October 5, 2014
By The Oxford Commakaze
In a ferocious battle between the fast and physical Columbia QuadSquad Rollergirls (9 seed, WFTDA 37) of Columbia, S.C., and the cool, calculated play of the Boston Derby Dames (6 seed, WFTDA 22), the Boston team emerged with a 219-115 win to take seventh place at the International 2014 WFTDA Division 1 Charleston tournament. That victory was far from assured, though, as Columbia kept the point spread to just 26 points going in to the half and continued to put points on the board all the way to the final whistle, but Boston’s persistent recycling on the entire Columbia squad carried the team through.
Boston put the first points on the board with a 2-0 jam, but Columbia responded with a full pass before Boston could get its jammer around again, bringing the score to 2-4 in two short jams that saw both jammers chasing each other into the pack and forcing quick calls. For the second and final lead change of the game in the third jam, Boston took advantage of a power jam for Flyin’ King, sending blockers Vixen Ta Hitcha and Ginger Kid to pinch Columbia to the middle by pushing from the in and out, clearing wide lanes for King. Poison Violet, jamming for Columbia, still managed to race through the pack from the penalty box for a quick initial pass and steal four points as King hesitated to call the jam, leaving a 12-8 score.
“It was kind of getting our rhythm. We had about 15 minutes of each game where we kind of lost control,” explained Boston’s Maya Mangleyou. “Today, we played our game – we didn’t get to sleep in like we were hoping we would for [the 2 p.m. game for fifth place], but everyone was well rested; everyone played well.”
Although both teams played hard defense and relied on heavy recycling, continually knocking jammers out of bounds and dragging them to the back of the pack, Boston’s jammers recovered to gain lead jammer for most of the game. Columbia continued to employ the strategy they’ve used since June of attempting a star pass – or making Boston’s skaters think they were passing the star – in order to get their jammers out of the pack to force an end to the jam and limit scoring. Boston ended up using the same strategy in the first half when Flyin’ King re-entered the pack from the penalty box for a back block call, removing her helmet cover to escape up the outside line and forcing Columbia jammer Poison Violet to call the jam in the middle of the third pass.
“It’s something that we’ve found to be very effective about limiting the damage in jams where we don’t have the lead jam,” said Columbia coach Sonny Pro Bono. “And we happen to have a pretty big group of players who have interchangeable skills sets, so they could be pivots, could be jammers.”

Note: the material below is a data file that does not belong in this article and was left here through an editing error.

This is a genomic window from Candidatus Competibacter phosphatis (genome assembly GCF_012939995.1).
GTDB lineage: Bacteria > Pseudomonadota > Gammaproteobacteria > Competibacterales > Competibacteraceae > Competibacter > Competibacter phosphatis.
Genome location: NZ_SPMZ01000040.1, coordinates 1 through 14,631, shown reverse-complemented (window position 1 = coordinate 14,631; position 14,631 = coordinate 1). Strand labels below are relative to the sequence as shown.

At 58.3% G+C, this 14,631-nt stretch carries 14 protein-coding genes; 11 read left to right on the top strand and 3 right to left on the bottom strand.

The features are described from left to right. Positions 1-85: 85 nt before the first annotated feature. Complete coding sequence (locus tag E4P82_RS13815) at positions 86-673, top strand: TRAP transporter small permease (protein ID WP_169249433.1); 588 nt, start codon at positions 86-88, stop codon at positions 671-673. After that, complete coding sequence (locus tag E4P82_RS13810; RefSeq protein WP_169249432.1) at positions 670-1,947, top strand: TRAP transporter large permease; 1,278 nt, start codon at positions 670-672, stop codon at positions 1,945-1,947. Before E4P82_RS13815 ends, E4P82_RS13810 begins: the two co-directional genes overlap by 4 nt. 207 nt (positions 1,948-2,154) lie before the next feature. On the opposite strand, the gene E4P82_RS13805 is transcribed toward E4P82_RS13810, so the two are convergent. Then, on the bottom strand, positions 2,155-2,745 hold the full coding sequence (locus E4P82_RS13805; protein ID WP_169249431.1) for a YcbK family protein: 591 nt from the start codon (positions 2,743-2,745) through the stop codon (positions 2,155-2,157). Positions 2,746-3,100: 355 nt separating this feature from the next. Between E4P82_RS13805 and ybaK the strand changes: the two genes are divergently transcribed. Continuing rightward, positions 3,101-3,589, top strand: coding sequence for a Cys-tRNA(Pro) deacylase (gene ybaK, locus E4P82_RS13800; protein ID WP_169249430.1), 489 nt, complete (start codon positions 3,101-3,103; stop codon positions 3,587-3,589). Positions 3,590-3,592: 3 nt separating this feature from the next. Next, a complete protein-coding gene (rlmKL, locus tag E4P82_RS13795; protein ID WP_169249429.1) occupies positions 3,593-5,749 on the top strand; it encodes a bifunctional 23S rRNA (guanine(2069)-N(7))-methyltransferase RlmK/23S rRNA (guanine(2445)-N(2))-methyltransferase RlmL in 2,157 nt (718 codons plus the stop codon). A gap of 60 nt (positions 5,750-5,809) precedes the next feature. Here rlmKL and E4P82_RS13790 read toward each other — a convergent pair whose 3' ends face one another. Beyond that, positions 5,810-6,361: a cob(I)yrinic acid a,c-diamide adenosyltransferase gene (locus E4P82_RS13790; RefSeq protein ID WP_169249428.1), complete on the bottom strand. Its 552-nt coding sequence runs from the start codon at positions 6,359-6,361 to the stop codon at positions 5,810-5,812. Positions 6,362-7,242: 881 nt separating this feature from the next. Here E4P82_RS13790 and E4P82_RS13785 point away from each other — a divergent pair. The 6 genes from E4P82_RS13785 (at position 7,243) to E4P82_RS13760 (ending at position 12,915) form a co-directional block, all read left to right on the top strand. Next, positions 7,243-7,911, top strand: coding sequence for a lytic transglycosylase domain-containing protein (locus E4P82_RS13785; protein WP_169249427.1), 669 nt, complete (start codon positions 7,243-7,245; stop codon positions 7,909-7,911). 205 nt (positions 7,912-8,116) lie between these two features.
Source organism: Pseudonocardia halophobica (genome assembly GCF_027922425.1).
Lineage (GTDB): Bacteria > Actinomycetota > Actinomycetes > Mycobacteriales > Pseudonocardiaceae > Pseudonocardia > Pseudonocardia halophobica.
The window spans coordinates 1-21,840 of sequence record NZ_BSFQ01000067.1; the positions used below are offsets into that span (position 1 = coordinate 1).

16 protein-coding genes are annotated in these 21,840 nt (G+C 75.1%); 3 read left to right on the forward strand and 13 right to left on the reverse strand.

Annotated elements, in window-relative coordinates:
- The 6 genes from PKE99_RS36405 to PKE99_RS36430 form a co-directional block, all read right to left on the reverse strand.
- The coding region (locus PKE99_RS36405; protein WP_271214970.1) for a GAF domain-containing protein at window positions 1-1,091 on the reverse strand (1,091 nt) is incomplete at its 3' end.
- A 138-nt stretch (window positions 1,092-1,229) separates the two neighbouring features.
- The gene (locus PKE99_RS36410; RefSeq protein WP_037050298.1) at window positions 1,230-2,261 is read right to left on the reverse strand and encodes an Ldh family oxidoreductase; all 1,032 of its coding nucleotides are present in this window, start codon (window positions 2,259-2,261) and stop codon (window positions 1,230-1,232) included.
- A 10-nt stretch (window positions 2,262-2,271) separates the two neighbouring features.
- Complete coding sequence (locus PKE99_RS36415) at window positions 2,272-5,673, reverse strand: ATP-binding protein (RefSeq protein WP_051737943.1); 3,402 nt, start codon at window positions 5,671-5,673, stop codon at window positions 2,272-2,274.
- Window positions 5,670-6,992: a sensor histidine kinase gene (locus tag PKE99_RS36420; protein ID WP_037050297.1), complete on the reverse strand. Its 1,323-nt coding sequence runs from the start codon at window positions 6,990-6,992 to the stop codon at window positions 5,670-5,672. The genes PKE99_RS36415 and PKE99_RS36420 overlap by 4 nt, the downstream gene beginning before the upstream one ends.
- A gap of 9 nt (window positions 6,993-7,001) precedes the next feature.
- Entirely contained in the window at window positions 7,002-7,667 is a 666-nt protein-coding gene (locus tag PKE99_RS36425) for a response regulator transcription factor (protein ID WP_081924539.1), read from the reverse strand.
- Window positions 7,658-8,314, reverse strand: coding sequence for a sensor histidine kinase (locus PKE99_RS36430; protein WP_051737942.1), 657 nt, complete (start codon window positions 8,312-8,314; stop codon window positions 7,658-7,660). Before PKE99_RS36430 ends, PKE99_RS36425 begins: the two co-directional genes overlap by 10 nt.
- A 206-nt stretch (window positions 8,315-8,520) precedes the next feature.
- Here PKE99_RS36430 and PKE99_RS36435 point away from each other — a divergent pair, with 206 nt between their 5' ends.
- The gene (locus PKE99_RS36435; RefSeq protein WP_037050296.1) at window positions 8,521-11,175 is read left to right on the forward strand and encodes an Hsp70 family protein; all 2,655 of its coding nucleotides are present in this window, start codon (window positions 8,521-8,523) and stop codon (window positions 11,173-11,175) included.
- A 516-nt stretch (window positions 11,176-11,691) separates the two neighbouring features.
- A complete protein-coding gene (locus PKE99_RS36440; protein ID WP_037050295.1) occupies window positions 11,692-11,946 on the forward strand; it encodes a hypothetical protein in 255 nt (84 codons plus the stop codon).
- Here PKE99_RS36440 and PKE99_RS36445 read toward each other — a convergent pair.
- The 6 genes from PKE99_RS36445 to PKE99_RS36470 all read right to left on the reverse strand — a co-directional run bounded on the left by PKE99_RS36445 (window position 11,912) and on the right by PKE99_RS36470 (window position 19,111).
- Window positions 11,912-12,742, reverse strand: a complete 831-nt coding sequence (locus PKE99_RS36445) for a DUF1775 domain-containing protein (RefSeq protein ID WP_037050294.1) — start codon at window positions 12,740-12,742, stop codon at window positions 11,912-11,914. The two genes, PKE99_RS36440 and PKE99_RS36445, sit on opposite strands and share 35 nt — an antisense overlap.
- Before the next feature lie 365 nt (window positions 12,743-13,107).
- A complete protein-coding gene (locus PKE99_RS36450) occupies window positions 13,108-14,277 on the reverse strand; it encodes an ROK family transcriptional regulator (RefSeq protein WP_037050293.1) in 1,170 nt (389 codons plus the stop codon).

However, a successful star pass for Columbia from Joy Recc-Her to Mal Pacino in the next jam saw Columbia bring the score within 20 points to 61-41 in the next jam. Those were the last points Columbia would put up for four jams, as Boston’s defensive walls engulfed Columbia’s jammers, separating them from their pivots to prevent star passes. Although Columbia was able to put up points throughout the half, Boston’s recycling, including an apex jump by blocker Ginger Kid to suck Columbia jammer Poison Violet back into the pack, contained Columbia enough to rack up a slightly wider lead, 101-75, at halftime.
That energetic momentum carried into the second half, in which Columbia’s jammers aggressively sought points even when Boston had lead jammer, stealing points before the fourth whistle throughout the game. Columbia struggled to reset in the first few jams of the second half, scoring just one point for every five Boston scored for a score of 150-88, and most of those on a two-minute jam that still saw Boston collecting more points than Columbia.
Even the jammers got in on the blocking in the second half, with Poison Violet and Space Invader battling right off the line, but quickly went right back to trying to push through fierce walls created by both teams heavily focused on defense. Columbia’s blockers, particularly Mal Pacino, took longer strides to re-absorb Boston’s jammers after they were called as lead jammer, which slowed down Boston’s scoring and even allowed Columbia’s jammers to steal more points without being lead. But Boston’s Shark Week devastated Columbia’s jammers, forcing them to the outside line and knocking them out and back over and over. By the last jam, Boston had increased its lead to more than a hundred points – which, although insurmountable for a last-jam push from Columbia, didn’t stop jammer Chuck-Town Bruiser from picking up four points as Boston jammer Lil Paine waited for the clock to wind down so she could call the jam, 219-115.
“We were expecting that level of physicality. We decided to come in and play really calm and pay a slow game,” Maya Mangleyou said. “Columbia was very happy to come in and run the packs, but we are a very stop-disciplined game, so we tried to out-feet them, if that makes sense.”
Sonny Pro Bono said that although Columbia did not win the bout, his team will go home feeling good.
“Rankings are important, but they aren’t what drives our team. We’re driven by trying to play the best games we can play,” he said. “Looking over back the whole weekend, I feel proud given the constraints we had, of how we performed. I think my team fought very hard throughout.”
Boston finishes in 7th Place while Columbia takes 8th.
(6) Boston Derby Dames 219
(9) Columbia QuadSquad 115
Real. Strong. Athletic. Revolutionary.